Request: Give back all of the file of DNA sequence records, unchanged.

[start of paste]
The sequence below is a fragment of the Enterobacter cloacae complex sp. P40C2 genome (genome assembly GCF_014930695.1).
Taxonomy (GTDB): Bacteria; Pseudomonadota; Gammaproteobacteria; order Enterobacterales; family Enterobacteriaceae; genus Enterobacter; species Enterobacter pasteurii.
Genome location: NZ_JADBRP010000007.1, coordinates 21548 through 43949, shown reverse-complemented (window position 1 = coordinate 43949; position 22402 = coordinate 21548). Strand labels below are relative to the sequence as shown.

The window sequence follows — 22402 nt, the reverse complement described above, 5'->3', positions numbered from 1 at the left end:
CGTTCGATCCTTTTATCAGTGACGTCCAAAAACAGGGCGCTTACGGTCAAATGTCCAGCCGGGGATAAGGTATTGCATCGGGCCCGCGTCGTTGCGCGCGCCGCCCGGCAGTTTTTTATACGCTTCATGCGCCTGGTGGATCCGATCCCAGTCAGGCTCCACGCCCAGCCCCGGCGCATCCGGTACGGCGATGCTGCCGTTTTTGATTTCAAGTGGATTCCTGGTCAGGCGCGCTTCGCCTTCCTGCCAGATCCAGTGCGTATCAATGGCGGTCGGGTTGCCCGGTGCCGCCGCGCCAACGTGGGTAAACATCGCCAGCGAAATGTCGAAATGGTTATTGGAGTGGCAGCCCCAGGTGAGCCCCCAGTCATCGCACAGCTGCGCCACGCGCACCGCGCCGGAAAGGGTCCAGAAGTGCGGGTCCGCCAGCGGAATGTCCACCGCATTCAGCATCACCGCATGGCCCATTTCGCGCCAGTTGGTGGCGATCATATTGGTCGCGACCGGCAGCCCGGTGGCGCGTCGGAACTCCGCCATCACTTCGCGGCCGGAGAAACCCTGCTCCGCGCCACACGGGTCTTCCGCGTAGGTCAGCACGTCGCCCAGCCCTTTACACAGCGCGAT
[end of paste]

The sequence below is a fragment of the Enterobacter cloacae complex sp. P40C2 genome (genome assembly GCF_014930695.1).
Taxonomy (GTDB): Bacteria; Pseudomonadota; Gammaproteobacteria; order Enterobacterales; family Enterobacteriaceae; genus Enterobacter; species Enterobacter pasteurii.
Genome location: NZ_JADBRP010000007.1, coordinates 21548 through 43949, shown reverse-complemented (window position 1 = coordinate 43949; position 22402 = coordinate 21548). Strand labels below are relative to the sequence as shown.

The window sequence follows — 22402 nt, the reverse complement described above, 5'->3', positions numbered from 1 at the left end:
CGTTCGATCCTTTTATCAGTGACGTCCAAAAACAGGGCGCTTACGGTCAAATGTCCAGCCGGGGATAAGGTATTGCATCGGGCCCGCGTCGTTGCGCGCGCCGCCCGGCAGTTTTTTATACGCTTCATGCGCCTGGTGGATCCGATCCCAGTCAGGCTCCACGCCCAGCCCCGGCGCATCCGGTACGGCGATGCTGCCGTTTTTGATTTCAAGTGGATTCCTGGTCAGGCGCGCTTCGCCTTCCTGCCAGATCCAGTGCGTATCAATGGCGGTCGGGTTGCCCGGTGCCGCCGCGCCAACGTGGGTAAACATCGCCAGCGAAATGTCGAAATGGTTATTGGAGTGGCAGCCCCAGGTGAGCCCCCAGTCATCGCACAGCTGCGCCACGCGCACCGCGCCGGAAAGGGTCCAGAAGTGCGGGTCCGCCAGCGGAATGTCCACCGCATTCAGCATCACCGCATGGCCCATTTCGCGCCAGTTGGTGGCGATCATATTGGTCGCGACCGGCAGCCCGGTGGCGCGTCGGAACTCCGCCATCACTTCGCGGCCGGAGAAACCCTGCTCCGCGCCACACGGGTCTTCCGCGTAGGTCAGCACGTCGCCCAGCCCTTTACACAGCGCGAT